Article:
Tim’s questions (and Ed’s responses) about Christianity in Bali
- Once before a thoughtful response from nephew Tim Hoyer, ELCA pastor, to these Thursday postings generated another edition of ThTh. Well, its happened again. Read on.
Two postings I have from you, each with enuf questions to exhaust the small handful of answers I have lying around the Bali parsonage these days.
- You ask: “What is the style of preaching you have heard there?” The answer is that, like you, I’m booked every Sunday, and thus I only hear my own. I do yet want to get to Indonesian language liturgies, but I won’t really know what’s going on. My (almost) total experience of church life here is with my English-language crowd where a very un-Balinese American-style fundamentalism shapes the spirituality. How that got to be their ethos is something I’m trying to find out. I got some help at a recent clergy seminar on “Living Together in [Indonesias] Pluralist Society.” One speaker pointed to “colonial theology,” as the source, namely the Northern European pietism that came with the missionaries, and is still regnant in Indonesia. That makes sense to me. Whether its the whole ball of wax, though, I wonder.
- You ask whether your wife’s experience when she was in Nepal is corroborated here, namely, that the Gospel of “a grace-filled Christ connexion to a God of mercy, [is] something so good that it is hard to believe as true.” From what were learning, its true here too. Hinduism is not a user-friendly religion/way of life. Besides the zillion (seems to us) required sacrifices day in and day out, the ugly terror in the masks of the deities who populate the Balinese dance dramas we view are hardly winsome. And if the mask isn’t enough, what these deities do to the human participants on stage is dread-full. The gods are never satisfied. They don’t play fair.You really cannot win. “Balance” between the bad ones and the good ones is the most to be hoped for. Evil never gets conquered, so you go for balance–manipulated as best you can in your favor with appropriate ritual actions. Harmony (between the good and evil powers) is another English word we frequently hear from Hindus, but it’s not harmony as in music. Sounds to us like this harmony is “balanced” music. Namely, generating enough good noise to restrain, cover over, the bad noise so that you are not destroyed by its deadly decibels.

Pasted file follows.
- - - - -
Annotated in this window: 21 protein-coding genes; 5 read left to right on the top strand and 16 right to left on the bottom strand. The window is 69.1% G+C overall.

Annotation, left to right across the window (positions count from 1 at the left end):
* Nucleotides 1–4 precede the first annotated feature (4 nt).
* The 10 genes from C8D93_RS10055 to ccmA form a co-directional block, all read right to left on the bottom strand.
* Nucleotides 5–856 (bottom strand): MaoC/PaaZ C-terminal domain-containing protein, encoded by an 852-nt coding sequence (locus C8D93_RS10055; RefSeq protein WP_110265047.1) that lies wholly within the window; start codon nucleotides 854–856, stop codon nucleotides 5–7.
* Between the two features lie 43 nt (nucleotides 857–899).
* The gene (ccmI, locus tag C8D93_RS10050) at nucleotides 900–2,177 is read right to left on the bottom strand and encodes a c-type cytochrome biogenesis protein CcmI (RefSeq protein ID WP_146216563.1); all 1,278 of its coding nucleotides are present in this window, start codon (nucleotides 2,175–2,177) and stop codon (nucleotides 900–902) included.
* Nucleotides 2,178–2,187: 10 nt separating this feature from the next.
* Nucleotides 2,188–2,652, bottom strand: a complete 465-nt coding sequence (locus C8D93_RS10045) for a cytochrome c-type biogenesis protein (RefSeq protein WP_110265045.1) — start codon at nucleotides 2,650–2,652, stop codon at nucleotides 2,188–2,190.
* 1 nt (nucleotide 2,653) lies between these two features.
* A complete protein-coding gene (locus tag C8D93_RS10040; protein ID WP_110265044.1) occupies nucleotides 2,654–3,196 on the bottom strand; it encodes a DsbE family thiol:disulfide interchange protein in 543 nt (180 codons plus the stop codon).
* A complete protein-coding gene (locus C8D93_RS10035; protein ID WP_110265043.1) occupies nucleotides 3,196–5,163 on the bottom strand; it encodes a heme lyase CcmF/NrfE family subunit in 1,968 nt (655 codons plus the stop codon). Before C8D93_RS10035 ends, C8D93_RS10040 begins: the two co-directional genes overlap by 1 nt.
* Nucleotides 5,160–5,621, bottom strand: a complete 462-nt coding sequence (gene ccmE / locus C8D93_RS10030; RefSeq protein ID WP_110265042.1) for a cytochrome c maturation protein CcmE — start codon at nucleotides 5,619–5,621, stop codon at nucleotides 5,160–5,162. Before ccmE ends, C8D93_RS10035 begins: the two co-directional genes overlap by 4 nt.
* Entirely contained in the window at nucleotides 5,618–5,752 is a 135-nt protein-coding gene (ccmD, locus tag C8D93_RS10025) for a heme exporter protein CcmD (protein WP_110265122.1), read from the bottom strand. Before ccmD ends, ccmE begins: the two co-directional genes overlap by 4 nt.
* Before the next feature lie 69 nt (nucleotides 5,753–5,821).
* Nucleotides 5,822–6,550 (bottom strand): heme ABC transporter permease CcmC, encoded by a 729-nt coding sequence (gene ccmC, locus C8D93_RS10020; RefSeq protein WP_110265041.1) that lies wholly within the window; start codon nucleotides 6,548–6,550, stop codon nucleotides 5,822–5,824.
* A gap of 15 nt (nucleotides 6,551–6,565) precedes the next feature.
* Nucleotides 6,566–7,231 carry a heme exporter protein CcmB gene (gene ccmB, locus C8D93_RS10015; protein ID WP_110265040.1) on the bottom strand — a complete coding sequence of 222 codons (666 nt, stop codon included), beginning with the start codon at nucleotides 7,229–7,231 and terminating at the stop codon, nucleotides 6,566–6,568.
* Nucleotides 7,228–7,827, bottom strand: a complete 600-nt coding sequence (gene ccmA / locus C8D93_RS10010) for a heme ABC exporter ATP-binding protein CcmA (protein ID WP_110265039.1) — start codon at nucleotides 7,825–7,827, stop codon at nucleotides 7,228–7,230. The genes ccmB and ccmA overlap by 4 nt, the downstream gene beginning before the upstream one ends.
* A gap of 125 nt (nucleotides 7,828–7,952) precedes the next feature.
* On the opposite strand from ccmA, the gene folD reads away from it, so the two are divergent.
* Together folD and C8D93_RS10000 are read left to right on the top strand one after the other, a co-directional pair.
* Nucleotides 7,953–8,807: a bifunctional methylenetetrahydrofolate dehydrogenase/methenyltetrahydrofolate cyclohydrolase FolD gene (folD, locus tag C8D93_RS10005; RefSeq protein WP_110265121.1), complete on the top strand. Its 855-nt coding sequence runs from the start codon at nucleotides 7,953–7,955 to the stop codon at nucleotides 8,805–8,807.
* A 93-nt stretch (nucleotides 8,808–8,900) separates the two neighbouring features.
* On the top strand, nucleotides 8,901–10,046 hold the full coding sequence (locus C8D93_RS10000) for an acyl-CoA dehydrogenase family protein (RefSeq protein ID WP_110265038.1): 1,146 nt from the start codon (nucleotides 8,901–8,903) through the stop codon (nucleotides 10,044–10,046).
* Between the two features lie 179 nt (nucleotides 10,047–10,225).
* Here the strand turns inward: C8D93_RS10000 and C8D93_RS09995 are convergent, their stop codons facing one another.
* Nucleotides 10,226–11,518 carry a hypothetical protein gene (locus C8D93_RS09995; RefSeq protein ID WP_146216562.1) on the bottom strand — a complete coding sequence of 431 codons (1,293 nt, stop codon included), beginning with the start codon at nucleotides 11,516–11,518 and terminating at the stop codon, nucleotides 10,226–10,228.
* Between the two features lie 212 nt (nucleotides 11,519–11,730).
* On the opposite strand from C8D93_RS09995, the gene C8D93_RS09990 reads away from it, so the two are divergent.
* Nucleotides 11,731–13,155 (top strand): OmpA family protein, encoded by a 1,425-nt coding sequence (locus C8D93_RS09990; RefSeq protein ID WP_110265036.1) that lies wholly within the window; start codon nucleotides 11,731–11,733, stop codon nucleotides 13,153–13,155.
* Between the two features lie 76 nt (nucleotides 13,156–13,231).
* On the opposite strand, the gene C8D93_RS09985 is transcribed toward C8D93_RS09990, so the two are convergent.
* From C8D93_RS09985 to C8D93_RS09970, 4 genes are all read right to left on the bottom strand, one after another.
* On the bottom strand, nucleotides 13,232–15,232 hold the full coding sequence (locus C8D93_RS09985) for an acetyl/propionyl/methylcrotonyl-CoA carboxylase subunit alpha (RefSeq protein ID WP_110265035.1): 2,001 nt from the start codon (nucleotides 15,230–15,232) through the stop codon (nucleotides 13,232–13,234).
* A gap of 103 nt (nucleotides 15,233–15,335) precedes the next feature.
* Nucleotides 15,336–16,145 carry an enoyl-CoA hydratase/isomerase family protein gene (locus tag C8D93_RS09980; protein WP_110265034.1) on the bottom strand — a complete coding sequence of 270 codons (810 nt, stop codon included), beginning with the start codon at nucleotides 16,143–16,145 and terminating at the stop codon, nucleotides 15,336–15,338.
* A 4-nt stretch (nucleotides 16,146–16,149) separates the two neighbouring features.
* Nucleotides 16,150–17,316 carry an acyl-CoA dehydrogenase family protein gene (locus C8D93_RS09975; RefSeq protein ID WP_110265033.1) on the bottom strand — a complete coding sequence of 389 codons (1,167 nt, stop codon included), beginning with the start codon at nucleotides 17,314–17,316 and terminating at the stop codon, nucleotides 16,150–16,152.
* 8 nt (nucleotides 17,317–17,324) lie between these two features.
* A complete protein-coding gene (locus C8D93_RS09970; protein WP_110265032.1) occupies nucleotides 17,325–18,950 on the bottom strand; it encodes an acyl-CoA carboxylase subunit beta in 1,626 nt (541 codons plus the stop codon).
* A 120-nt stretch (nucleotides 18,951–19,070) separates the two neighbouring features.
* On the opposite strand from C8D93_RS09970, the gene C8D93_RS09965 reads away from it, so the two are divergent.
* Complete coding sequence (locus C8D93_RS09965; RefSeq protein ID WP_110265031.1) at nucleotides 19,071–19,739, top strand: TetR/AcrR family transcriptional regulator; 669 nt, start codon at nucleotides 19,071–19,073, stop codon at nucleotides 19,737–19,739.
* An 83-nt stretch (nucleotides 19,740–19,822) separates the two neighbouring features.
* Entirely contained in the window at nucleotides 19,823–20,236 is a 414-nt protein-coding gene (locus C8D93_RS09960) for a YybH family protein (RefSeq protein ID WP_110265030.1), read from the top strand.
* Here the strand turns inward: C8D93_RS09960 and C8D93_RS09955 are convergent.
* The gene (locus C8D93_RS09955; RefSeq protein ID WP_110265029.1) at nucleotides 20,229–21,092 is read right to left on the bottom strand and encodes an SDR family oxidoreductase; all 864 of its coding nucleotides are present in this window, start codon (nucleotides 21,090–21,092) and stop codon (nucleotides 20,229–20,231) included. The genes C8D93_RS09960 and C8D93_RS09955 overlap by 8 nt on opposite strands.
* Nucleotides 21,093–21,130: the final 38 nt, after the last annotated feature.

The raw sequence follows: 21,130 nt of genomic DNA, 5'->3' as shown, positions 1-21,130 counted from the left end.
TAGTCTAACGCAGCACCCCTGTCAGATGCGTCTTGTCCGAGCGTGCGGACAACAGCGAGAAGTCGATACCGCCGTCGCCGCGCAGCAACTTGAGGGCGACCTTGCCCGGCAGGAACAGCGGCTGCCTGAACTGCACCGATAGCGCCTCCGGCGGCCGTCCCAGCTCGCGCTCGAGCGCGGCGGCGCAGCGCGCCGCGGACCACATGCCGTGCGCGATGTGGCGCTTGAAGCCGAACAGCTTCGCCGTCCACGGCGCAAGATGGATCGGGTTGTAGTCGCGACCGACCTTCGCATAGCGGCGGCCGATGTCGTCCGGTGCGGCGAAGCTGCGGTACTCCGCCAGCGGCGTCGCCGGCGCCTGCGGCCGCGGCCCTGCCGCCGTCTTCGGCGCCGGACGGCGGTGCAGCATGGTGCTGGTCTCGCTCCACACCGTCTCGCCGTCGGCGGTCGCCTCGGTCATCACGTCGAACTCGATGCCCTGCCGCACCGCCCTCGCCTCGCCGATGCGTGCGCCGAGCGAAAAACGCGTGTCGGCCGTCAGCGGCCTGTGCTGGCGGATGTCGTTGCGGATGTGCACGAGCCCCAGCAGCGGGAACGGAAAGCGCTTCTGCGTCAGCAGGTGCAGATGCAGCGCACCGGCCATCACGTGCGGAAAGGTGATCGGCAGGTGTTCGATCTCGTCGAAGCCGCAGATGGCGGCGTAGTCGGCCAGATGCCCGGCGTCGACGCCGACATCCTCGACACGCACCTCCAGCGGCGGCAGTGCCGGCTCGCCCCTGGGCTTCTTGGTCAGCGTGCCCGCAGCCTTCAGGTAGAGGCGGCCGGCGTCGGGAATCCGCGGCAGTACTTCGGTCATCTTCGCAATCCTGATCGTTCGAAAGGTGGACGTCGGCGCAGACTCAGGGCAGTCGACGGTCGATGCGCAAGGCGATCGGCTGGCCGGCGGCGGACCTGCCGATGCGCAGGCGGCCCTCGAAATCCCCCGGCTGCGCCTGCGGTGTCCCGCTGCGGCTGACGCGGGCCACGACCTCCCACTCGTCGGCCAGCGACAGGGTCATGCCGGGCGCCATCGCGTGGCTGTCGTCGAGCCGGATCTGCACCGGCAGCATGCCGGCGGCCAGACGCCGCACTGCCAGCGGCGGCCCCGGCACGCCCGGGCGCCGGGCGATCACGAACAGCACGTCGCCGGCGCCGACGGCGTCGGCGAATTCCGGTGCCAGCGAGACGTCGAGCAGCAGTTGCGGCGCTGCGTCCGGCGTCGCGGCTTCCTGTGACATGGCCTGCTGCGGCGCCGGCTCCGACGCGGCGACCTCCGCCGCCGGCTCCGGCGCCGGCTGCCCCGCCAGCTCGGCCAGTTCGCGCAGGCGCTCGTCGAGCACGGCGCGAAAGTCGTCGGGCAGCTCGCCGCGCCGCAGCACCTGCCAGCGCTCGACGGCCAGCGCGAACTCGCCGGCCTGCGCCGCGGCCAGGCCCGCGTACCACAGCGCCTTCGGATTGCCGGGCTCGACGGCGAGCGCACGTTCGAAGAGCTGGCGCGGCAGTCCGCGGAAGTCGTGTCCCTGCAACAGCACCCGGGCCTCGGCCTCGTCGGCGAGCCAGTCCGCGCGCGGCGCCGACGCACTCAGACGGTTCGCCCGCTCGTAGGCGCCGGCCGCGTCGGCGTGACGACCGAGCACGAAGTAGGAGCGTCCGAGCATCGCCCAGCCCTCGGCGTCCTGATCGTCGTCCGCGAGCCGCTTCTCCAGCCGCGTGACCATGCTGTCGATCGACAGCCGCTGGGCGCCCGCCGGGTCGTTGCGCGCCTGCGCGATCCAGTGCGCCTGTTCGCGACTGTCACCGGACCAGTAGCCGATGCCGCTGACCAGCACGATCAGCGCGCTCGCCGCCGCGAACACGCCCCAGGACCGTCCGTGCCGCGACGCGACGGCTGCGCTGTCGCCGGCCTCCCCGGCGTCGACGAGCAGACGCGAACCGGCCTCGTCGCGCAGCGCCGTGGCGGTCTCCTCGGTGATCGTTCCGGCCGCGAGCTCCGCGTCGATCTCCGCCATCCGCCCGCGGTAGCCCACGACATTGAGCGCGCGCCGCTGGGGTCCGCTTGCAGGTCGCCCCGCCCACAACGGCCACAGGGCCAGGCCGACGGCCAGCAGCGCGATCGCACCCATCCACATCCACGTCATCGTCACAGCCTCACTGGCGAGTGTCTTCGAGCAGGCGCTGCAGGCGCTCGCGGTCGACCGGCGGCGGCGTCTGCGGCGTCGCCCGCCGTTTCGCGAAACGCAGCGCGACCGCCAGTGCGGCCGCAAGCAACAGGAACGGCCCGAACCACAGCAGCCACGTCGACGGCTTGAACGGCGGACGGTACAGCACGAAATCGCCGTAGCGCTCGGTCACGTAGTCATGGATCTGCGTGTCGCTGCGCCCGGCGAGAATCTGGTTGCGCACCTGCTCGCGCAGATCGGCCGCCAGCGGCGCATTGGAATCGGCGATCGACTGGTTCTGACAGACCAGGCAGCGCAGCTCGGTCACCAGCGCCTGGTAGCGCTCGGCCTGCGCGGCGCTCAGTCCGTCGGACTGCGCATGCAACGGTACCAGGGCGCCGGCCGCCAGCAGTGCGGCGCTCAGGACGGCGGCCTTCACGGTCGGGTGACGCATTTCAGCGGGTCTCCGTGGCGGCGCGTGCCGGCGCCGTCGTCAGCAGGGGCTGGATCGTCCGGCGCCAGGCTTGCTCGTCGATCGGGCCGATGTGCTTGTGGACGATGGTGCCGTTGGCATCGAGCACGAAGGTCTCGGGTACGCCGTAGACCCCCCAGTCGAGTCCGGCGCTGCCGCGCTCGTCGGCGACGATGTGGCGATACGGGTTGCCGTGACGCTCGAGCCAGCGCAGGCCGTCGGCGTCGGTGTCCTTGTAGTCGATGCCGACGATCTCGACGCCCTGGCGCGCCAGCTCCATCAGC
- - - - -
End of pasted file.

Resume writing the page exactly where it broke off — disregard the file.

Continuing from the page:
One of the churchs “drivers” while taking us to a meeting, told us that hearing about a Jesus who loves “bad people” was what prompted him to switch. To my impious add-on, “bad people like you?” he just laughed. As I’ve mentioned in other missives, Christ’s plain power to counter the destroying demons is a constant comment in Christians’ confessions.
- To my musings about the rituals on Wall Street, you gently protested: “It is not as if we have rituals to the gods before we trade and sell our stock.” Well, I wonder. Are you sure? What all was going on when that day-trader back in our homeland (ritually?) sacrificed the “oppressors” in his stock game plan? Im not in-the-know about the technical specs of ritual. Liturgical types would know more. But Wall Street surely abounds in salvation lingo, doesnt it? So can ritual be far behind? Savings and losses. Gaining or getting wiped out. Earnings. Making a killing. And what kind of animals “really” are that bull and that bear that mark the markets yin and yang, its upside and downside? Is the growing wave of Lone Ranger murders becoming a grass-roots ritual for our countrys “Hinduism,” sacrifices to silence the Evil Spirits that people sense are killing them? It is a grisly kind of balance, of course, some counter “noise” these Lone Rangers choose “to silence the deadly decibels breaking my eardrums, breaking my heart?”OK, that’s to your email of July 30. Now to the one from Aug. 2 with its eleven (11!) question marks. I’ll tackle a couple of them.